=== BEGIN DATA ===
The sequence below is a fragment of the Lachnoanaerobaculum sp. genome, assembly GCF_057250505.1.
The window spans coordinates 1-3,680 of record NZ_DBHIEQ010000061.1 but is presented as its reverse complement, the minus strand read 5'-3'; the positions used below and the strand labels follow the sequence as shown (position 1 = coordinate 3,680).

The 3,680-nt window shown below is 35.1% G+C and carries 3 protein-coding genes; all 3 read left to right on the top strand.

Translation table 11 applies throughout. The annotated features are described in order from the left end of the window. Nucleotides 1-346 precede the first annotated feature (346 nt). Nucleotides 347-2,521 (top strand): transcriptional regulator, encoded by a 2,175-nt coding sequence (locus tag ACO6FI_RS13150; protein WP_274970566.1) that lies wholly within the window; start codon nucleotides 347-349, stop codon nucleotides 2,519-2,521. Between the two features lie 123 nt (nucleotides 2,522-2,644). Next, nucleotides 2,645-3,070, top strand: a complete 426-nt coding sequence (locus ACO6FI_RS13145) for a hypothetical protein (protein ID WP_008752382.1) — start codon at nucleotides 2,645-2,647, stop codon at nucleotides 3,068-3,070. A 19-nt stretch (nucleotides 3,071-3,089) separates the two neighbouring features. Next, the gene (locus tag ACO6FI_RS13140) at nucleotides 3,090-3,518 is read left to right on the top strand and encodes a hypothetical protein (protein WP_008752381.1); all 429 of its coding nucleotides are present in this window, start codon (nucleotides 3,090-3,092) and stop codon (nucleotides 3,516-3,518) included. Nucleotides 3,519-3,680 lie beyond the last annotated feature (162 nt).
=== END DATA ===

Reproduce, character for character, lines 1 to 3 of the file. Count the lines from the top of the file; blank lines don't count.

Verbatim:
The sequence below is a fragment of the Lachnoanaerobaculum sp. genome, assembly GCF_057250505.1.
The window spans coordinates 1-3,680 of record NZ_DBHIEQ010000061.1 but is presented as its reverse complement, the minus strand read 5'-3'; the positions used below and the strand labels follow the sequence as shown (position 1 = coordinate 3,680).

The 3,680-nt window shown below is 35.1% G+C and carries 3 protein-coding genes; all 3 read left to right on the top strand.